Share Email Print

Proceedings Paper

Radiation Effects In Dielectrically Enhanced Reflectance Mirrors
Author(s): L. B. Fogdall; S. S. Cannaday; T. M. Donovan
Format Member Price Non-Member Price
PDF $17.00 $21.00

Paper Abstract

Thin-film dielectric coatings for laser optics have been exposed to several types of radiation. The forms of radiation (UV, protons, and electrons) were chosen to deposit energy in the coatings and their substrates. Certain multilayer coatings for mirrors improved after irradiation in vacuum. Their absorptance near 2.7 micrometers in the infrared decreased after exposure to UV and visible light for as much as 1600 hours. The design (Al203/Si)2AgCrMo showed the most improvement, its absorption being roughly halved by this UV radiation exposure. Different changes were noted, however, in other samples of this design exposed to 25-keV protons and 40-keV electrons. Fluences were >1016 cm-2 and dosage >109 rad(Si). Similar results were obtained with the designs (SiOx/Si)nAgCrMo and (Al203/ZnS)4AgCrMo. This last design is not as stable as the other two, but was pursued as an improvement over its predecessors. The individual constituents of these coatings have also been irradiated in other experiments as single-layer films on CaF2 windows. Changes in absorptance and refractive index have been observed there. Attempts have been made to correlate the changes observed by laser absorption calorimetry, with results obtained in surface studies such as XPS. Compositional changes in some materials are implied.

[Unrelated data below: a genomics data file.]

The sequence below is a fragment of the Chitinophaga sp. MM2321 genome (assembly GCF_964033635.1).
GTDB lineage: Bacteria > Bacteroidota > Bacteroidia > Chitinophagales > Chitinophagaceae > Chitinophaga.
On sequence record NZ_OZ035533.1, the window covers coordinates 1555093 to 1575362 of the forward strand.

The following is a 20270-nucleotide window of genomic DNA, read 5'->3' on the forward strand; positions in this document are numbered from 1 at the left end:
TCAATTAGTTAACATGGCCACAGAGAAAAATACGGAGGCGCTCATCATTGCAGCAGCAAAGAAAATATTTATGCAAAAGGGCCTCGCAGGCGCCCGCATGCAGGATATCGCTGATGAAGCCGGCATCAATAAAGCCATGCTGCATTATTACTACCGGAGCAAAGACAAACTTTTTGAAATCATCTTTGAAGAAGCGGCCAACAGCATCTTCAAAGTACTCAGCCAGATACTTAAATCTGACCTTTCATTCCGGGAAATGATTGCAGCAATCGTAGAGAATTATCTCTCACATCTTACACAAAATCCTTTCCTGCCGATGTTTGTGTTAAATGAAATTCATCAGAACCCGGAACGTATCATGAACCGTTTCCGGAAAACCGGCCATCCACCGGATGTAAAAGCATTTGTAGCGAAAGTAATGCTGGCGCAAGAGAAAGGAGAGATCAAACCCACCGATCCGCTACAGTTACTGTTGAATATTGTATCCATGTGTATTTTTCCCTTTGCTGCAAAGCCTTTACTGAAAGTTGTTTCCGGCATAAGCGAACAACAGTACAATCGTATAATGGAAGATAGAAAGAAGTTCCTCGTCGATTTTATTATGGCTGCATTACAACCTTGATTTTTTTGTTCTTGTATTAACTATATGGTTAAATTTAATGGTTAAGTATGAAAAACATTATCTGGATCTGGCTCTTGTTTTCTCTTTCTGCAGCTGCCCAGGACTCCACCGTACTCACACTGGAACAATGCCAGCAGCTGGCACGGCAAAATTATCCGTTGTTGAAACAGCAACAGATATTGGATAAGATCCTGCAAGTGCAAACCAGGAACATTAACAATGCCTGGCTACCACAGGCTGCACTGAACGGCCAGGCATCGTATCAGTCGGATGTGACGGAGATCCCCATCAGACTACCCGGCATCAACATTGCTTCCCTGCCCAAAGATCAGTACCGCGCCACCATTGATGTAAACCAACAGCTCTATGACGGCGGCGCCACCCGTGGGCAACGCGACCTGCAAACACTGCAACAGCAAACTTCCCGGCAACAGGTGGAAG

Paper Details

Date Published: 23 July 1982
PDF: 7 pages
Proc. SPIE 0328, Laser and Laser Systems Reliability, (23 July 1982); doi: 10.1117/12.933891
Show Author Affiliations
L. B. Fogdall, The Boeing Aerospace Company (United States)
S. S. Cannaday, The Boeing Aerospace Company (United States)
T. M. Donovan, Naval Weapons Center (United States)

Published in SPIE Proceedings Vol. 0328:
Laser and Laser Systems Reliability
Gary A. Evans, Editor(s)

© SPIE. Terms of Use
Back to Top
Sign in to read the full article
Create a free SPIE account to get access to
premium articles and original research
Forgot your username?